# Sketching Transformations

I have come to recognize that many of my senior math students do not make a connection between transformations and algebraic processes.  They struggle to make the connection between physical movement and algebraic effect.  This activity is intended to assist these students in building connections in this area.

1. Step 1 – Review Cartesian planes and coordinate systems
1. Access prior knowledge
2. Identify any misconceptions or gaps in learning that should be addressed in these areas before moving forward.
2. Step 2 – Student Hypothesis
1. Working in pairs, students will create rules for translations, reflections, and rotations while working with coordinates (e.g. when translating horizontally, the x-coordinate of each point is adjusted accordingly)
2. While working on developing their hypotheses, students have access to a tabletop grid and shape cutouts to manipulate
3. Step 3 – Test hypothesis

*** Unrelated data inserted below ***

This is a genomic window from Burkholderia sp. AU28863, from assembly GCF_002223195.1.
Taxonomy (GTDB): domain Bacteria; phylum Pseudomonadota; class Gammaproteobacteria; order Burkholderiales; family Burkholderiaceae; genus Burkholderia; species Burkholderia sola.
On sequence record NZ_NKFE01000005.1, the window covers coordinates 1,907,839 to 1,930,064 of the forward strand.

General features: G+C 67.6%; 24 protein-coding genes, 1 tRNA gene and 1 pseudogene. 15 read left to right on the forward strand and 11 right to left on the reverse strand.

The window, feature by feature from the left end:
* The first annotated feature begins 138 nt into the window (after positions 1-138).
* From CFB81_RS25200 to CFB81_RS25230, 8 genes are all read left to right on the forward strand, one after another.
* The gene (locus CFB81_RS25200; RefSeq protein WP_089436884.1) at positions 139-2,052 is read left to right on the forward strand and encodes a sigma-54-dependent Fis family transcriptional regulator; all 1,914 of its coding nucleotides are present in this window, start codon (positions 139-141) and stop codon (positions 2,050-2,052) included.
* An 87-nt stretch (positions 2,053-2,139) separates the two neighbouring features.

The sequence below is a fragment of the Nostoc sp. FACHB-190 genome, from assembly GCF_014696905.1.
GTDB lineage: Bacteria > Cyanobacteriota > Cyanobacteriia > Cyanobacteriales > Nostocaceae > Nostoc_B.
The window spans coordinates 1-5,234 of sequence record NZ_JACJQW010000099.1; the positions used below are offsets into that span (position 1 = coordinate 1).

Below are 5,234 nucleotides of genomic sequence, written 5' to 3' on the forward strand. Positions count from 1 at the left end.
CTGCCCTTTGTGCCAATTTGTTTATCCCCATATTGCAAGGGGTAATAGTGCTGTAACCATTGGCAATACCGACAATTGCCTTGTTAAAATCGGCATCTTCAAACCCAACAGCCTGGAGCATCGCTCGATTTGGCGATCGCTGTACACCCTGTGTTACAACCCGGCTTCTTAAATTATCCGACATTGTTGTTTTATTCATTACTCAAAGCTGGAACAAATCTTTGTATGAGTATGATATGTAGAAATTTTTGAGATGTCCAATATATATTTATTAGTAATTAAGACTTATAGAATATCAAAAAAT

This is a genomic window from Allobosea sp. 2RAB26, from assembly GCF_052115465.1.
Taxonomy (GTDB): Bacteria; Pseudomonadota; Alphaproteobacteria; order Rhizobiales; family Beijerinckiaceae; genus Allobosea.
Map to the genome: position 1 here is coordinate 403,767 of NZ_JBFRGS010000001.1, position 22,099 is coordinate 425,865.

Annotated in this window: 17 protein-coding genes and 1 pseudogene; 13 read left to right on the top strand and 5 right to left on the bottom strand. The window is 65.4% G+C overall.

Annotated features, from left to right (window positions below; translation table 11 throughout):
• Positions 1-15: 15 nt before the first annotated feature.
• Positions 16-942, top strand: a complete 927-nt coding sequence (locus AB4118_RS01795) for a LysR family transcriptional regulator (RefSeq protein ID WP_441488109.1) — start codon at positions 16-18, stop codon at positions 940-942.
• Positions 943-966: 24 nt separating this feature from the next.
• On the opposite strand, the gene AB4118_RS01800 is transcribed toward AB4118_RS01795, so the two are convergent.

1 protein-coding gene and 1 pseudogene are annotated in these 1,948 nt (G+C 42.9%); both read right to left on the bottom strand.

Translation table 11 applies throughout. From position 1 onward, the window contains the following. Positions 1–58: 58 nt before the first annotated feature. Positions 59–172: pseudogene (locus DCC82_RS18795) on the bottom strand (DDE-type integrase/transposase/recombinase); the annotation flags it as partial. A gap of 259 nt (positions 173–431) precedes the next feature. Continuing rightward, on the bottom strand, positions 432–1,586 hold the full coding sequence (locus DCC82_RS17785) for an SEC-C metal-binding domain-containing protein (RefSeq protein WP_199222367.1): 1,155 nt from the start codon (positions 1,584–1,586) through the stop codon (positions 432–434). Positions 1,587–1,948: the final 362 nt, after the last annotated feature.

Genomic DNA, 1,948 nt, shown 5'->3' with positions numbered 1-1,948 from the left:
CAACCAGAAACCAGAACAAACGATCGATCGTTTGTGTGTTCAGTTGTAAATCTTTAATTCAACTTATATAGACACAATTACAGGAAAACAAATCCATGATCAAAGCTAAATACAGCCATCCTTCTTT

1. Use Geometer’s Sketchpad to test hypothesis using prescribed “test” transformations
2. Students access transformations from a list within the Geometer’s Sketchpad file
3. Transformations will include confounding situations, such as a rotation in the opposite direction or a reflection in something other than an axis.
4. Step 4 – Refine rules/hypothesis in consultation with a small group
1. Students combine into groups of 3-5 students to discuss findings, inconsistencies, confirmations, etc
2. Groups come to an agreed upon set of rules by discussing and justifying their perspectives.
5. Step 5 – Use transformation rules to design a patterning activity for other groups in class
1. Each group will use Geometer’s Sketchpad to design a problem scenario involving transformations that will require other groups to apply their transformation rules.
2. Examples of problem scenarios could include designing a quilt pattern, wall or floor tiling, yard landscaping, etc. The scenario context will be an essential component of the framing of the application because “contexts allow the learner to reflect on and control for the meaning and reasonableness of their developing ideas” (Dixon, 1997, p. 140).

Dixon, J. K. (1997). Computer use and visualization in students’ construction of reflection and rotation concepts.School Science and Mathematics, 97(7), 352-358.